A Case-Based Identification of Internal and External Issues for Branding Strategies

A Case-Based Identification of Internal and External Issues for Branding Strategies

Abu Sayeed Mondal (Swami Vivekananda Institute of Science and Technology, India) and Dilip Roy (University of Burdwan, India)
DOI: 10.4018/978-1-5225-5187-4.ch007
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Abstract

In this chapter, the authors offer a strategic platform to pinpoint the variables for developing branding strategies. The case elicits the internal and external aspects of a brand. These two aspects are considered to be the starting point of the strategic roadmap to reach success. A detailed discussion on the brand's internal and external aspects has been made with the help of a successful case. However, the authors go beyond the identification of internal and external aspects of brands and suggest a scheme for arriving at branding strategies. Basically, these two aspects of brands have been matched and a four-cell strategic guideline has been developed. The authors call this four-cell strategic guideline C4 strategy matrix, wherein four types of branding strategies (Continuity, Caution, Change, and Correction) are available.
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Introduction

It will be more important to own markets than to own factories. The only way to own markets is to own market dominant brands. - Larry Light (1991)

Branding is all about endowing product and services with the power of a brand. It is about creating differences in the market place. The process of branding involves educating consumers “who” the product is–assigning it a name and other brand elements to help consumers recognize it–as well as “what” the product does and “why” the consumers should care (Kotler & Keller, 2006). The organizations have conducted their marketing activities with the varying degree of weights to process, product and people (internal and external) across various industrial eras. These resulted in evolution of different marketing concepts: production concept, product concept, selling concept, marketing concept and holistic marketing concept. Similarly, marketers have shifted orientations in branding domain to hit the jackpot of marketing success.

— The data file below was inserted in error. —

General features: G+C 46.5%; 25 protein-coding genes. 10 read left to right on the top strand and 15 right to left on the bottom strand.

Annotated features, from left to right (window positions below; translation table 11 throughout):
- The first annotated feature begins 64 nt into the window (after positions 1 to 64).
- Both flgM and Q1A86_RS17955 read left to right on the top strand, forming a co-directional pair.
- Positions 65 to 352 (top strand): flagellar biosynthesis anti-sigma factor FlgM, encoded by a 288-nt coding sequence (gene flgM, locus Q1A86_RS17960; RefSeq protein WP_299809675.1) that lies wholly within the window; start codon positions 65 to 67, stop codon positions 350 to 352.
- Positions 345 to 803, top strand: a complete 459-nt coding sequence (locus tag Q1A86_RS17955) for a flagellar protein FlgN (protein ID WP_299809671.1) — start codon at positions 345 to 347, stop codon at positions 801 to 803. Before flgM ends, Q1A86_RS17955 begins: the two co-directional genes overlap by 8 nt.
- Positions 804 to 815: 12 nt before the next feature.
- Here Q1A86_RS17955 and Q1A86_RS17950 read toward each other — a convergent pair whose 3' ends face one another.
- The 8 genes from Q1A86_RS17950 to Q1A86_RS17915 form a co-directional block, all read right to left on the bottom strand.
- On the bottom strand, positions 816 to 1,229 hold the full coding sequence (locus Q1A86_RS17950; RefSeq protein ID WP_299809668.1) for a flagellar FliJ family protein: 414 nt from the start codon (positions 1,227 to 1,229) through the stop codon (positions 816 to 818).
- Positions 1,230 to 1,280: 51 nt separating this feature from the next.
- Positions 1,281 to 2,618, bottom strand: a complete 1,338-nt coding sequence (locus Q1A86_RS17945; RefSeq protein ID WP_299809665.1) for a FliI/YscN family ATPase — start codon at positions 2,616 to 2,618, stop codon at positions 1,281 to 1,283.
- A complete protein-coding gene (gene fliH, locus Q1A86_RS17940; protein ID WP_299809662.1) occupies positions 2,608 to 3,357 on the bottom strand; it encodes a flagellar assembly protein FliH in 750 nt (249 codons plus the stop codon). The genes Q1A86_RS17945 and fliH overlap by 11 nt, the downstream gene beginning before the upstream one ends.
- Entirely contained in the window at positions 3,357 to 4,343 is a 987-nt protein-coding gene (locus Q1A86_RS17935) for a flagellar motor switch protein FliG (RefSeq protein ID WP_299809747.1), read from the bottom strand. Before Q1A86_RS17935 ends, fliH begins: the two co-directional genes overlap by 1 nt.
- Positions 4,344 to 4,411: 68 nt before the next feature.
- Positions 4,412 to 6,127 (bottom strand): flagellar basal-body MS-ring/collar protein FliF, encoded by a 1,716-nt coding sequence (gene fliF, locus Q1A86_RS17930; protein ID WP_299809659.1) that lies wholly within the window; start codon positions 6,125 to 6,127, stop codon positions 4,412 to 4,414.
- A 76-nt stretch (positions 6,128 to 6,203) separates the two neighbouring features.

The process of branding has been existent for centuries as a means to differentiate the goods of one producer from those of another (Kotler & Keller, 2006). This very concept of differentiation is later on capitalized by the modern day marketers in the competitive market place. The focus shifted from producer to product and from product to consumers. The smart marketers go beyond the products’ functional attributes for brand creations. They realize the fact that brand needs to be created in the psyche of the consumers. It is the consumers’ minds where brands reside and branding is all about creating a mental structure reflecting the perceptions, even the idiosyncratic ideals, of the consumers (Kotler & Keller, 2006).

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Brand: Definitions And Its Roles

There exists a plenty of definitions of brand in congruence with other areas (e.g. brand loyalty) of research in marketing (Chernatony & Riley, 1998). American Marketing Association defines (1960) brand as “A name, term, design, symbol, or a combination of them, intended to identify the goods or services of one seller or group of sellers and to differentiate them from those of competitors.” According to Kapferer (1992), “A brand is both, tangible and intangible, practical and symbolic, visible and invisible under conditions that are economically viable for the company”.

The traditional definition of brand offered by Kotler (2000) was: “the name, associated with one or more items in the product line, which is used to identify the source of character of the item(s).”A brand is a set of dimensions added to a product or service in order to differentiate it from other products and services developed to cater to the same need. The differentiating dimensions can be functional, rational, or tangible (related to the performance of the brand’s product). The differences may be in terms of symbolic, emotional or intangible represented by the brand (Kotler and Keller, 2006). Although many researchers (Watkins, 1986; Aaker, 1991; Dibb et al, 1994; Kotler et al, 1996) follow the above definition, this was criticized by other researchers for being too product oriented (Crainer, 1995) and too mechanical (Arnold, 1995). According to Dibb et al. (1997) brand can be any other feature and is not limited to name, term, design, symbol, or a combination of them. American Marketing Association (2007) redefined brand as “a name, term, design, symbol, or any other feature that identifies the seller’s good or services as distinct from those of other sellers’”.

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